These pieces are of course of major importance to the genre as a whole yet I believe that part of this popularity is clearly driven by contemporary taste. In other words, as Rolex is in extremely high demand at the moment, also several vintage pieces flood the market and skew the overall distribution of design features towards the brand's schemes and layouts.


Distribution of Brands producing dress casual watches from 1940-2000Figure 2. Distribution of dress casual manufacturing watch brands between 1940-2000, excluding Rolex and highlighting the 9 most common manufacturers.


Thus, let's for the sake of this analysis imagine a world without Rolex and focus only on the remaining brands. Interestingly, what's most common between all of the nine most popular brands (beside Rolex) is that they peak in certain eras but don't seem to be fully invested all throughout the last Century.

Let's focus on Omega for a second. It's the second most common brand in this horological category (~20% of all remaining pieces). We see Omega everyday watches being extremely en vogue in the 1950s and 60s with up to 85% of the pieces in the mid 50s. This is a development reflecting the success of the early Seamaster and Constellation collections. But then during the 1980s Omega seems to almost completely vanish from this market. Potentially indicating the the brand is more invested in specialized pieces - for example the Seamaster becomes a full dive-watch.


vintage 1956 Omega Seamaster XVI OlympicsIt's not only Rolex. Omega too has been introducing several classics to the market. The Seamaster as well as the Constellation collections testify to the brands aim to provide great everyday timepieces. Photo @goldammer.me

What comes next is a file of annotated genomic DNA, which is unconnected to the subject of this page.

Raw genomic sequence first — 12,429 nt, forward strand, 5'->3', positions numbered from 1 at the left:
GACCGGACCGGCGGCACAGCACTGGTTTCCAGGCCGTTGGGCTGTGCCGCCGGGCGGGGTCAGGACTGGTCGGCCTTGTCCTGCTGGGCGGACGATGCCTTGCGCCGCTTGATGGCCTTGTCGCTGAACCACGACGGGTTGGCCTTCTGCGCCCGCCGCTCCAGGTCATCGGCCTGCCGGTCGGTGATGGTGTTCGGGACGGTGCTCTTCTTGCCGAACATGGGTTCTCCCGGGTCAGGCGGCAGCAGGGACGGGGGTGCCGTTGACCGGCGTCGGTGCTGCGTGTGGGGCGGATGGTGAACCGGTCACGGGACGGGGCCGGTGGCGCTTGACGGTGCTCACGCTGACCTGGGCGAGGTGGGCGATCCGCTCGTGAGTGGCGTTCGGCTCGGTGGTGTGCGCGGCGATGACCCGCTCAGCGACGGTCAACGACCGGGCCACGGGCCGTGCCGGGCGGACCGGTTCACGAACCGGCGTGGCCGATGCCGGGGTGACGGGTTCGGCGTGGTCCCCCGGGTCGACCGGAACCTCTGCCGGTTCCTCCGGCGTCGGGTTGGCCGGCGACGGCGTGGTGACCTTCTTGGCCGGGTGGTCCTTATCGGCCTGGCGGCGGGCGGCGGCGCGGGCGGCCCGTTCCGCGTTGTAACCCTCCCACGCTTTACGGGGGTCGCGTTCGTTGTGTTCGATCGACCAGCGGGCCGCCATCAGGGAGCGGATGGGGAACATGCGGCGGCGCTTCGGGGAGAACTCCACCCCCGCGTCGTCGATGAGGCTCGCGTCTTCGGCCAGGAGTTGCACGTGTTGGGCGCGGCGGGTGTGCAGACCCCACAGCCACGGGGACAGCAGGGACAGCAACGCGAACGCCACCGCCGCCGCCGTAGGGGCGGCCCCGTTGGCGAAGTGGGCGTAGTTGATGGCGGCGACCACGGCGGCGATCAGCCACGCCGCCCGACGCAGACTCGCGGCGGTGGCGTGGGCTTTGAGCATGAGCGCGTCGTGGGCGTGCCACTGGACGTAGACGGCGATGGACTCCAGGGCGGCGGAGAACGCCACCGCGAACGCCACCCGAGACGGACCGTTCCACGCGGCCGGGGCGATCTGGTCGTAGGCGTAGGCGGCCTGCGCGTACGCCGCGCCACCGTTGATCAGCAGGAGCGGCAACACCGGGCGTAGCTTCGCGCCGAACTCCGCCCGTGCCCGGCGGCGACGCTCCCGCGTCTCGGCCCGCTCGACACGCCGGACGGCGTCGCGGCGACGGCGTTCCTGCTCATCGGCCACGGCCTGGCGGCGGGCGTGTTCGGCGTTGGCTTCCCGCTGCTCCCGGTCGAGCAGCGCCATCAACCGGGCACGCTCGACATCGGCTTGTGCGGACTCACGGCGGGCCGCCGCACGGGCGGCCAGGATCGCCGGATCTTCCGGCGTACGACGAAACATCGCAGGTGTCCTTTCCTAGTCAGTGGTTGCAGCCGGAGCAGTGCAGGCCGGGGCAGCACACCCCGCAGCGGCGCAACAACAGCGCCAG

That seems to be exactly the time when other brands hit the market and came up with their own idea of what an "all-rounder" watch should look like. Seiko, IWC, Jaeger-LeCoultre, Audemars Piguet and Patek Philippe all introduce several more casual pieces.

The 1970s and early 80s have also been an epoch of industrial design. The Genta classics immediately come to mind but it's the general approach that the industry has been taking on how to approach watch design. So it makes a lot of sense to see the variability of these pieces increase right at the time when the all-rounder is itself as prominent as ever.


wristshot of a vintage 1960s Universal Geneve Polerouter Date in RosegoldIn the beginning I said those pieces are probably in steel... but not exclusively. This stunning Universal Geneve Polerouter Date in Rosegold clearly exceeds the dress watch category. Photo @goldammer.me


3) Interim Conclusion

What can we make out of all of this? Well the "everyday watch" clearly is an idea that becomes fashionable with the overall approach the watchmaking industry is taking in any given epoch. It really fits the 1970s and 1980s with its minimalistic yet functional design language.

However, we shall not forget that it is an archetype that is quite common ever since the 1950s. A time when watch utility and the development of specialized sturdy watches began. As such "watch utility" truly is a spectrum; from ultra-thin and golden dressy to all out dive/military/sports watches. So it really took extreme tool watches to become prominent for the dress casual watch to gain traction and fill the entire spectrum.


vintage 1950s Jaeger-LeCoultre Memovox in steelThrough the years almost all major watch brands have experimented with the dress casual category. With Jaeger-LeCoultre for example you see similar developments in their Memovox, Master Mariner and Futurematic collections. Photo @goldammer.me


Let's not forget the role several brands played in its development. What we define as modern "dress casual" clearly has been influenced by Rolex's core collections all throughout its history - going back probably even to the first Oyster case. And aside from Rolex there's been Omega. Another brand that can't be taken out of the equation. Particularly through their Mid-Century designs Omega invigorated the idea of how a sturdy yet elegant timepiece should look like.


That's of course not all we can say about the "Everyday Watch" design but I'll save the rest for Part II. Want to read the full story on dress casual watches? Here you can find Part I and Part II.




[1] ~50,000 Watches from Chrono24, extracted 2020 Nov. 29th and Jan. 6th 2022; Karlsruhe, Germany;


[2] Four Revolutions - Part 1: A Concise History Of The Quartz Revolution; Joe Thompson, Hodinkee;


[3] The Quartz Crisis; Caitlyn Bazemore, Crown & Caliber;



All rights on text and graphics reserved to the Author.